Home > News > El Salvador: Br Julián Goñi, doyen of the Institute (27/07/1909 – 5/02/2012)

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Br Julián Goñi, doyen of the Institute (27/07/1909 – 5/02/2012)

11/02/2012: El Salvador

Brother Julian was the oldest brother in the Institute when he died recently at the age of 103. The following article was published when he turned 100 years in 2009. Julián Goñi came to Santa Ana in the 1960s. He has lived in the city since then and this is where he recently celebrated his 100th birthday.

The centenarian is an amiable and good tempered man. On his birth in Navarra, Pamplona, in 1909, he received the name of Julián Goñi.

As a Marist brother, he is known as “Brother Goñi”.

From 1964, he taught classes in the high school of San Luis de Santa Ana, El Salvador, and later in other public schools of the city and in the now Catholic University of El Salvador, UNICAES, for seven years, giving classes in Philosophy, Logic and History.

He has not taught for some years, although his voice is still strong and he is able to carry on a fluent and clear conversation. It is not his throat which makes his conversation pleasant, since he has hundreds of things to talk about, even if there are many years of difference between him and the person he is talking to.

It was due to the Congregation of the Marist Brothers that he left Pamplona at the age of 11 years, for Arceniega, Álava, Spain, and the following year he went to Italy, where he studied for his baccalaureat in French. In fact, the Marist Institute conducted some 300 schools in France until the government of 1903 replaced them in this work.

Julián came to America after spending five years in Italy, and graduated with a bachelor’s degree. Then he was sent to Cuba in 1926. He studied at the university where he was a companion of Fidel Castro: “I saw him run but then he made me run too”, said Br Goñi.

At 21, he graduated in Science and Literature and became a Marist Brother, making his perpetual vows. From then to 1961 he taught on the island, where the congregation had 12 colleges and more than 160 brothers. All had to leave, and 100 of them were put on a flight to Miami. “We had to rely on food from the Red Cross, and although we had a college in Miami there was not enough to feed everyone. We slept in the Red Cross quarters for some days, until we were able to find ourselves a place”, he recalled.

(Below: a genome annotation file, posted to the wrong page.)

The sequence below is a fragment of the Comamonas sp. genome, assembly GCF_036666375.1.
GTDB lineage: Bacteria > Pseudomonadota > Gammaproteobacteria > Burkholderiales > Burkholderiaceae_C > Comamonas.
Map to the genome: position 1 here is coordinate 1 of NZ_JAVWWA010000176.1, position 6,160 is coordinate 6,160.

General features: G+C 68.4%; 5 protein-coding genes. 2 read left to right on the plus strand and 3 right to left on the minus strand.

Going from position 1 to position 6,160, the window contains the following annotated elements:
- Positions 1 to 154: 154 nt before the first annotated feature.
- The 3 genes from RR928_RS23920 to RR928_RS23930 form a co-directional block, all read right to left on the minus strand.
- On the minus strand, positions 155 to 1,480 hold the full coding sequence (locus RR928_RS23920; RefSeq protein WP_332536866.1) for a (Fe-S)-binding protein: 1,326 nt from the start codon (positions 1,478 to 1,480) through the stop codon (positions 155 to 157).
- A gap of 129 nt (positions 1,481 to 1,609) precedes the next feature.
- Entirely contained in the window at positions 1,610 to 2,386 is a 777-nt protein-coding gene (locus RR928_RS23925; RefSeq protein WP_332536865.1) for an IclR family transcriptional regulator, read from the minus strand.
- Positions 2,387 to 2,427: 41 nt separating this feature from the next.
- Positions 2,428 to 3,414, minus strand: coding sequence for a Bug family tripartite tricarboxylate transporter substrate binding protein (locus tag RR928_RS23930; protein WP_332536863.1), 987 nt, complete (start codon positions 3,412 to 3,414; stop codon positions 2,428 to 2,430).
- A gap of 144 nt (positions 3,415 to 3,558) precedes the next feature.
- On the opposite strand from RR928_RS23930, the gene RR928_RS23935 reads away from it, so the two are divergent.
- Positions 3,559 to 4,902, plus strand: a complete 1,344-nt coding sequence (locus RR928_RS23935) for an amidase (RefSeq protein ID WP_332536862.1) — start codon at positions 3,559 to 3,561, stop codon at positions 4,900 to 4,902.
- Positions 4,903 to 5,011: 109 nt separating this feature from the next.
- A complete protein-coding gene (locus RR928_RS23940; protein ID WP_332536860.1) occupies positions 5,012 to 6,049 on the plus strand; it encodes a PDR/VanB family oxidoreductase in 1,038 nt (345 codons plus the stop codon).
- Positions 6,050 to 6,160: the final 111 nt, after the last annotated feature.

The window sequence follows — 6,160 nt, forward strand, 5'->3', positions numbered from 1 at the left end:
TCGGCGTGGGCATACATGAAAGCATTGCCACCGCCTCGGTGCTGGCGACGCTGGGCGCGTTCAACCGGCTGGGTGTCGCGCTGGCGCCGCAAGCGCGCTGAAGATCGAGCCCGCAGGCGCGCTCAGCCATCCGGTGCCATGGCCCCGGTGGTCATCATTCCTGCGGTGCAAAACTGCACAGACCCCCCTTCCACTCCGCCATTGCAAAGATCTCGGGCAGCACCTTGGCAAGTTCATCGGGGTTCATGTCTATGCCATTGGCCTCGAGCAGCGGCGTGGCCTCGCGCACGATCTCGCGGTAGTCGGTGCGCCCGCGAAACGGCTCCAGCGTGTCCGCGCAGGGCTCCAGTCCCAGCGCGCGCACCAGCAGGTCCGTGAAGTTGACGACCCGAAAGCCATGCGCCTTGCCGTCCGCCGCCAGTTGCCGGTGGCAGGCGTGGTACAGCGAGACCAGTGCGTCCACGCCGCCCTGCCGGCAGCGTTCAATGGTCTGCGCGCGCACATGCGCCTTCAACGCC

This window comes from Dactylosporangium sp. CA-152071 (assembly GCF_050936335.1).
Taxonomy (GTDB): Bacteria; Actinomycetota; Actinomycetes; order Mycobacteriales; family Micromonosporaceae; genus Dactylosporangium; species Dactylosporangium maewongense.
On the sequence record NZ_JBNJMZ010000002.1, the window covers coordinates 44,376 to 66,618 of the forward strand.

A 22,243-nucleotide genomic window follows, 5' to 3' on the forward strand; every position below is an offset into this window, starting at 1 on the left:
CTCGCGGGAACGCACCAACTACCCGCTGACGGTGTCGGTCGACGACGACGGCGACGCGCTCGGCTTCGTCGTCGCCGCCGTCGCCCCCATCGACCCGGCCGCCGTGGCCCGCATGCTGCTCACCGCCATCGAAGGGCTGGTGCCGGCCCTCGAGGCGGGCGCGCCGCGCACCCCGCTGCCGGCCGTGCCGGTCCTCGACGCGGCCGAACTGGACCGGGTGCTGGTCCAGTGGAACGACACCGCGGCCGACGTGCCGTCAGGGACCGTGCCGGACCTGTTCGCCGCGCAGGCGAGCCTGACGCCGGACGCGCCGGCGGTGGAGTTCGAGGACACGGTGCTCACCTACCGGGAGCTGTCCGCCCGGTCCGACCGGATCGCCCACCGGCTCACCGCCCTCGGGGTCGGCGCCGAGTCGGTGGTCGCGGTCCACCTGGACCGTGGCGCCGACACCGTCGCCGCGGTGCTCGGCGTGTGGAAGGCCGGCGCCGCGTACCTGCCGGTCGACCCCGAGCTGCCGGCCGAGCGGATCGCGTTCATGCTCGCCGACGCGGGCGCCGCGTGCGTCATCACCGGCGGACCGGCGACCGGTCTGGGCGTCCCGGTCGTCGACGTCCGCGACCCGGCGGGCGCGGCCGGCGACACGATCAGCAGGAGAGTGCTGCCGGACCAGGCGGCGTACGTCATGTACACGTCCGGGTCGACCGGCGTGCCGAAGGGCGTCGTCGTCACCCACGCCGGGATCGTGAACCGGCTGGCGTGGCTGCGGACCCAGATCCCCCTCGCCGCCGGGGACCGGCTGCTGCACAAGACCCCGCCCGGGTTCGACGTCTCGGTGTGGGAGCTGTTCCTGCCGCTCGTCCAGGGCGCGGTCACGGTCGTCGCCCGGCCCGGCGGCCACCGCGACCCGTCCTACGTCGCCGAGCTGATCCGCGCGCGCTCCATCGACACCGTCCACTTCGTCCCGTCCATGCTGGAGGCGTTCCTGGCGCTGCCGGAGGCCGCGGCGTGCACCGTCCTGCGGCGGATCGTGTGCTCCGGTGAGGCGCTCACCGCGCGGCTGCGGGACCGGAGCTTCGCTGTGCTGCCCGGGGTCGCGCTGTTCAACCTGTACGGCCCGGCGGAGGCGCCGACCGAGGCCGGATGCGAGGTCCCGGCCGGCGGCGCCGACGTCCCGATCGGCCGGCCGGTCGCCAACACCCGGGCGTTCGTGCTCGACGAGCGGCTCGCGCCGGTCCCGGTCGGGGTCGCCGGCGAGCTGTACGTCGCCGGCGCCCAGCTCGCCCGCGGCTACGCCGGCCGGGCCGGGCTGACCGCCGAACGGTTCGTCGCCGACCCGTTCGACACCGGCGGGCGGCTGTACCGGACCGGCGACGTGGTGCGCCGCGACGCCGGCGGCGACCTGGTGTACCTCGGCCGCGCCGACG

He was appointed to Chile, and for a period travelled back and forth to Argentina. In    1964, he came to Santa Ana, where he gave classes to those studying for the bachelors’ degree when the college was functioning in the city’s seminary. A year later, the educational institution moved to the present college building. “I don’t teach now, he said, but I did until five years ago”.

Although he no longer forms part of the teaching body, there is an institution within the college, where he lives with his Marist brothers, with whom he shares life and experiences.

“I am well, my mind is sound, I don’t need a walking stick or anything. Then, I go out in the morning for the mail, and to Mass each afternoon; I have total liberty, but for classes…nothing”, said the centenarian brother.

He likes the whole city, since he is sure that he has visited all parts of it. He remembers his stay in the now vanished watchtower on the hill of Santa Lucía, his tramps to the cross on Tecana hill and to the lake of Coatepeque, where he had a swim and then returned on foot.

Julián Goñi taught in Liceo San Luis from 1964 to 2004. In the college auditorium, situated on the second floor of the building, there are photos of all the class groups. He appears in them from 1972 to 1998.

(Article published in the periodical La Prensa Gráfica de El Salvador, on the occasion of his 100 years: www.laprensagrafica.com, 2009)

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